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Middle-aged, middle-weight, mother of 3 on mad marathon mission
Middle-aged, middle-weight, mother of 3 on mad marathon mission
When I started this blog, it was to track my progress from an occasional kayaker to taking on the Devizes to Westminster non stop 125 race. Little did I know that would start me on a long distance obsession which has resulted in my completing the 30th Marathon des Sables. It has been a strange and sometimes painful ... but always wonderfully challenging journey

This is my occasional account of a middle-age mother's attempt to take on things which are really quite beyond her.

125 miles? Having a bit of a wobble...

crawlingkiwiby crawlingkiwiMar 14th 2011
Can I really manage a 125 mile race, 25 hours non stop? I am veering between wild optimism and blind faith that I can do whatever I put my mind to, and complete negativity when I wonder how I'll cope with sleep deprivation, the dark, the cold and staying upright in the boat.

My partner's serious knee injury (dislocation as we crossed the finish line of our last race) isn't helping my confidence and I'm worried about my own fitness levels. If I don't sort my head out then I have no chance of making it. Last year a man who had done the DW before, broke down in tears as night fell because he couldn't go on - I don't want to do that.

I'm hoping my concerns represent a blip, as I've stayed positive and enthusiastic when my partner had her doubts. I know I could do the 4-day version of the race, but the through-the-night race places different demands on me physically and mentally. I have a 19 mile race on Sunday, either in a K2 (if my partner's knee is up to it) or in a K1 if needs be. Then we have a 23 miler and maybe a 35 mile to do. I don't know how long I need to race for to be able to do the 125 mile one. Obviously ultra-distance runners don't practise by doing 100 miles at a time, but I don't know the distances they do. But if I can manage 25 and 35 miles at a time and my recovery is ok, then things should be looking quite good.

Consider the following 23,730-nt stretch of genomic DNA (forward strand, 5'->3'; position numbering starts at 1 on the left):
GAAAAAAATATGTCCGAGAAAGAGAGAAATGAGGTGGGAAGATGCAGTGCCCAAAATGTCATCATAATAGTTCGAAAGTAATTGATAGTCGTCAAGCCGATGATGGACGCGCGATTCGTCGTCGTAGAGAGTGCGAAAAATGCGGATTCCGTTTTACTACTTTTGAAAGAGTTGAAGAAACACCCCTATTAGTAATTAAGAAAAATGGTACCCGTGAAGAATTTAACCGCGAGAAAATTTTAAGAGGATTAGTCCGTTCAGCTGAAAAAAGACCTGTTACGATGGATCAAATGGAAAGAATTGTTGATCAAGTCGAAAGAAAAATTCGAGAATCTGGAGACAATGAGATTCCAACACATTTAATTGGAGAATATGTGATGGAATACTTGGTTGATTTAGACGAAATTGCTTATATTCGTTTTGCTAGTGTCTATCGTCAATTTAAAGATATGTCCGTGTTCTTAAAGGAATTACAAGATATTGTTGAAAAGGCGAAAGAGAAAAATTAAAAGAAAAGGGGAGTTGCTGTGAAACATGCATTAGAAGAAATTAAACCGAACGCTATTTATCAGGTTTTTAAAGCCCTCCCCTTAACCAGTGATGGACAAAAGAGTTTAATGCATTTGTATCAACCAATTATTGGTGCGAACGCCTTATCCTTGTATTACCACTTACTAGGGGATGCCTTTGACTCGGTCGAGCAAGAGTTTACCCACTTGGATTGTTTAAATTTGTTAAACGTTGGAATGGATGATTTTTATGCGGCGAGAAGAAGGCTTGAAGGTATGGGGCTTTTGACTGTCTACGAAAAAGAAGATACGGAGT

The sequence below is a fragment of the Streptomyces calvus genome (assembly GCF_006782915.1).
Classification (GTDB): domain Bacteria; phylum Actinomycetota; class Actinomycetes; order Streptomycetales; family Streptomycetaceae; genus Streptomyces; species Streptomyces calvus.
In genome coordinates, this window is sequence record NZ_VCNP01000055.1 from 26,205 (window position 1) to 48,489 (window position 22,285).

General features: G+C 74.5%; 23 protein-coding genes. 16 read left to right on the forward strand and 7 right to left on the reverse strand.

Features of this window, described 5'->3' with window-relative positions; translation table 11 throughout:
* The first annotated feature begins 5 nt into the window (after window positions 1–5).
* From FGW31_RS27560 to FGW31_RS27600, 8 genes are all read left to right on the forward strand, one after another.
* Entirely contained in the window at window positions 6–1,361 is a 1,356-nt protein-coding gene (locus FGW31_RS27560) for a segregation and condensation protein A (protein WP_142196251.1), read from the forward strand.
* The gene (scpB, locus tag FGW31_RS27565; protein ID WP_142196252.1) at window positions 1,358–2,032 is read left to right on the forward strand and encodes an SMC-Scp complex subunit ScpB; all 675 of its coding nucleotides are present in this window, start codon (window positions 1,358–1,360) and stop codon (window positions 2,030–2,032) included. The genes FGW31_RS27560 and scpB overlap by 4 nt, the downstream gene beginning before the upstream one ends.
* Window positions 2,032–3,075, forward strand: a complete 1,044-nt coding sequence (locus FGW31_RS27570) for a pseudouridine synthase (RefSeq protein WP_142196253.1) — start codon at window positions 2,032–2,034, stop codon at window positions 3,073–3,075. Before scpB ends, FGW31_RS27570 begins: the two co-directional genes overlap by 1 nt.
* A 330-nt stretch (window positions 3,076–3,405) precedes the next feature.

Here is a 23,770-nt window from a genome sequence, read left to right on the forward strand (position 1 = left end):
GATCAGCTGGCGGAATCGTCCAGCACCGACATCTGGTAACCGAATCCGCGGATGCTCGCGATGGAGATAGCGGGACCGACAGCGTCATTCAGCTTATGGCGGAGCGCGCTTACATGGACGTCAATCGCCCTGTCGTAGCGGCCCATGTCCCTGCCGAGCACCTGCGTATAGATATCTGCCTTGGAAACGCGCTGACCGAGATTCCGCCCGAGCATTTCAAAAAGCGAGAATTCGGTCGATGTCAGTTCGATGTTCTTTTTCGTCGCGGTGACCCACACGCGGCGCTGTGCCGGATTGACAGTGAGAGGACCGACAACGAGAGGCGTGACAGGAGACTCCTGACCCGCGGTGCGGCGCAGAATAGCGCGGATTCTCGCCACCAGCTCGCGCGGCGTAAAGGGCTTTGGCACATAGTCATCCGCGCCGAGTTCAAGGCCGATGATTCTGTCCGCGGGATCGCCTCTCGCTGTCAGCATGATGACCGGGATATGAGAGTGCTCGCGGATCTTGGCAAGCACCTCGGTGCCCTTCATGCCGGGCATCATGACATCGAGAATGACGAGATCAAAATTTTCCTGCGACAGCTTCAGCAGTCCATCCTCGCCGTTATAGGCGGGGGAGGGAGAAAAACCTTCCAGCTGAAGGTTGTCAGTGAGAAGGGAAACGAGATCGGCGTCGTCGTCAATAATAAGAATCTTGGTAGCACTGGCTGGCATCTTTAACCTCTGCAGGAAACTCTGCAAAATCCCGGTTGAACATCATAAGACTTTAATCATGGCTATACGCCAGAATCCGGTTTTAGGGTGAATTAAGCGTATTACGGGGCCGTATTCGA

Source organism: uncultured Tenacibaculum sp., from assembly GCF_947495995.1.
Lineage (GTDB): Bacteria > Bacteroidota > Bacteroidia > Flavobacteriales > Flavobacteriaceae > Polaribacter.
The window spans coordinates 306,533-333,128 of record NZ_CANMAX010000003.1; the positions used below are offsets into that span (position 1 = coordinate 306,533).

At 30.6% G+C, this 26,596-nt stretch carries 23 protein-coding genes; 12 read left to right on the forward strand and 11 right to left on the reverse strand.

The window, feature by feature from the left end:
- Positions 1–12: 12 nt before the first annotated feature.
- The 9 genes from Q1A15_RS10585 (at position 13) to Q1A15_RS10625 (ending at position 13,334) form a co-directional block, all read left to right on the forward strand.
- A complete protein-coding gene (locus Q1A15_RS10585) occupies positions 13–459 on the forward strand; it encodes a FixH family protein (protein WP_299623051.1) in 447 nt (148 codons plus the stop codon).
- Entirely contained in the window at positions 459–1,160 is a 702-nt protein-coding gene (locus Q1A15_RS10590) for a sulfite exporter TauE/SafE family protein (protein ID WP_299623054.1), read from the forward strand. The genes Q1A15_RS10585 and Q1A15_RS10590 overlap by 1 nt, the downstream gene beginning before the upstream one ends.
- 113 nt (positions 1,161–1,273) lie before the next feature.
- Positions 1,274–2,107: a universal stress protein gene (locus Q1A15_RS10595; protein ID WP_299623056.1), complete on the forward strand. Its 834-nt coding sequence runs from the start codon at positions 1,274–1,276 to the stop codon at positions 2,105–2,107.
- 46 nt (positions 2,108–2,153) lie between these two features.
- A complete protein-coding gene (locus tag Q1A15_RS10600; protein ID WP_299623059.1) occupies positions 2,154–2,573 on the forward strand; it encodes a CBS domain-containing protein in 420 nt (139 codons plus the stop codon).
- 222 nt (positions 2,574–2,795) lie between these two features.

My work is leaving me exhausted and I'm struggling to train during the day. Anyone who thinks teaching is a 9-3 job needs to spend a day in my shoes. From 7.30am to 6pm, it's non stop. I can't take lunch-breaks and frequently don't even have time to get to the loo (actually that's quite good practice for the DW!!). By the time I get home, I am so shattered I can barely get into bed, but at 5am the next day, I'm up. Because I'm teaching a bit of PE each day, I do get to stretch out this tired old body (I'm infinitely more supple than the kids I teach, which pleases me!!!) and keep fairly active. Even teaching my main subject is fairly active (Drama).

I desperately need a sports massage to unlock my back and although i can't afford one, might try and get something in the next couple of weeks. Between work and coaching/training/racing at weekends, and falling asleep so early in the evenings, my own children aren't getting much of a look in, but I'm still able to cart them round to their training and other sessions. I would love one lie in though, just one day when I didn't have to be up and out by 6.30...

All in all, I still want to do the race - in just on 5 weeks time - but those niggling doubts are still there. I'll just have to try harder to silence them.
PennyHby member: PennyH, Mar 15th 2011 16:42
Stick with it. I am sure it is just a temporary doubting and if you stop thinking about it too much it will calm down. I always use the mental image of Jane Tomlinson and what she acheived when I have moments of doubt. Humbling and effective!
crawlingkiwiby blog author: crawlingkiwi, Mar 15th 2011 21:09
You're right - Jane Tomlinson is an inspiration. I saw her being interviewed at her first triathlon - the London tri - which was also the first big one I'd ever done. She was a remarkable lady; her extraordinary resilience puts my race into perspective. I CAN do this.
 
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